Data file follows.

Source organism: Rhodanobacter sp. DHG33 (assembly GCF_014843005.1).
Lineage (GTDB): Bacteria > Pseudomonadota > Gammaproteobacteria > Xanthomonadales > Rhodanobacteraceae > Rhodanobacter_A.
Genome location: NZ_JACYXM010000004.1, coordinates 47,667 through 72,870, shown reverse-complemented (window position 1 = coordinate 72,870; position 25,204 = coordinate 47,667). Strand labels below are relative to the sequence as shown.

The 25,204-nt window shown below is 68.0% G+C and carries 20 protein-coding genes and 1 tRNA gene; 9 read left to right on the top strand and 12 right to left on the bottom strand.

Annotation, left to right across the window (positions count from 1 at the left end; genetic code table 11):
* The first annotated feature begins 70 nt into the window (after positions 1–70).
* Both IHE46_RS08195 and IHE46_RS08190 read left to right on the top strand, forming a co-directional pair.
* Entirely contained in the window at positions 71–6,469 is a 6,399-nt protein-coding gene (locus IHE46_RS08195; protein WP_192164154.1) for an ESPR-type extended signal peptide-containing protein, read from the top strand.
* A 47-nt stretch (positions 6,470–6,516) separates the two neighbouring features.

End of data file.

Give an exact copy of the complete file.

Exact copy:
Source organism: Rhodanobacter sp. DHG33 (assembly GCF_014843005.1).
Lineage (GTDB): Bacteria > Pseudomonadota > Gammaproteobacteria > Xanthomonadales > Rhodanobacteraceae > Rhodanobacter_A.
Genome location: NZ_JACYXM010000004.1, coordinates 47,667 through 72,870, shown reverse-complemented (window position 1 = coordinate 72,870; position 25,204 = coordinate 47,667). Strand labels below are relative to the sequence as shown.

The 25,204-nt window shown below is 68.0% G+C and carries 20 protein-coding genes and 1 tRNA gene; 9 read left to right on the top strand and 12 right to left on the bottom strand.

Annotation, left to right across the window (positions count from 1 at the left end; genetic code table 11):
* The first annotated feature begins 70 nt into the window (after positions 1–70).
* Both IHE46_RS08195 and IHE46_RS08190 read left to right on the top strand, forming a co-directional pair.
* Entirely contained in the window at positions 71–6,469 is a 6,399-nt protein-coding gene (locus IHE46_RS08195; protein WP_192164154.1) for an ESPR-type extended signal peptide-containing protein, read from the top strand.
* A 47-nt stretch (positions 6,470–6,516) separates the two neighbouring features.